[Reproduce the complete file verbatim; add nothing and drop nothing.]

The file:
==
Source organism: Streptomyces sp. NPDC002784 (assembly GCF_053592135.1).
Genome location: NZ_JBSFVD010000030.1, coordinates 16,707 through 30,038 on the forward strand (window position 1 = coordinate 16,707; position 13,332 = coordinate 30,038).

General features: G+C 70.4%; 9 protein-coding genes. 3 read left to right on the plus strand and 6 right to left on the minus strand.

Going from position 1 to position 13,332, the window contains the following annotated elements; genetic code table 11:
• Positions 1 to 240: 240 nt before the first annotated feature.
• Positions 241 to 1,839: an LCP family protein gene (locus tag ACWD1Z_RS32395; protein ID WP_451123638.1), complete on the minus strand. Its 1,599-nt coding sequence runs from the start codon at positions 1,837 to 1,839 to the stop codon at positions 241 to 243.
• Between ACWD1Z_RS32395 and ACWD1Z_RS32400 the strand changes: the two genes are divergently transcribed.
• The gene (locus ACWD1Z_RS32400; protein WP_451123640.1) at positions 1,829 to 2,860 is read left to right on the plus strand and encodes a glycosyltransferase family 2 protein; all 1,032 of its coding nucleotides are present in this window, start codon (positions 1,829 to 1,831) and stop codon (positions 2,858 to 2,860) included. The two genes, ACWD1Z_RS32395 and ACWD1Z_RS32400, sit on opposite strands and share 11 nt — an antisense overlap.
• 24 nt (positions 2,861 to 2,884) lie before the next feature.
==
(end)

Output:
Source organism: Streptomyces sp. NPDC002784 (assembly GCF_053592135.1).
Genome location: NZ_JBSFVD010000030.1, coordinates 16,707 through 30,038 on the forward strand (window position 1 = coordinate 16,707; position 13,332 = coordinate 30,038).

General features: G+C 70.4%; 9 protein-coding genes. 3 read left to right on the plus strand and 6 right to left on the minus strand.

Going from position 1 to position 13,332, the window contains the following annotated elements; genetic code table 11:
• Positions 1 to 240: 240 nt before the first annotated feature.
• Positions 241 to 1,839: an LCP family protein gene (locus tag ACWD1Z_RS32395; protein ID WP_451123638.1), complete on the minus strand. Its 1,599-nt coding sequence runs from the start codon at positions 1,837 to 1,839 to the stop codon at positions 241 to 243.
• Between ACWD1Z_RS32395 and ACWD1Z_RS32400 the strand changes: the two genes are divergently transcribed.
• The gene (locus ACWD1Z_RS32400; protein WP_451123640.1) at positions 1,829 to 2,860 is read left to right on the plus strand and encodes a glycosyltransferase family 2 protein; all 1,032 of its coding nucleotides are present in this window, start codon (positions 1,829 to 1,831) and stop codon (positions 2,858 to 2,860) included. The two genes, ACWD1Z_RS32395 and ACWD1Z_RS32400, sit on opposite strands and share 11 nt — an antisense overlap.
• 24 nt (positions 2,861 to 2,884) lie before the next feature.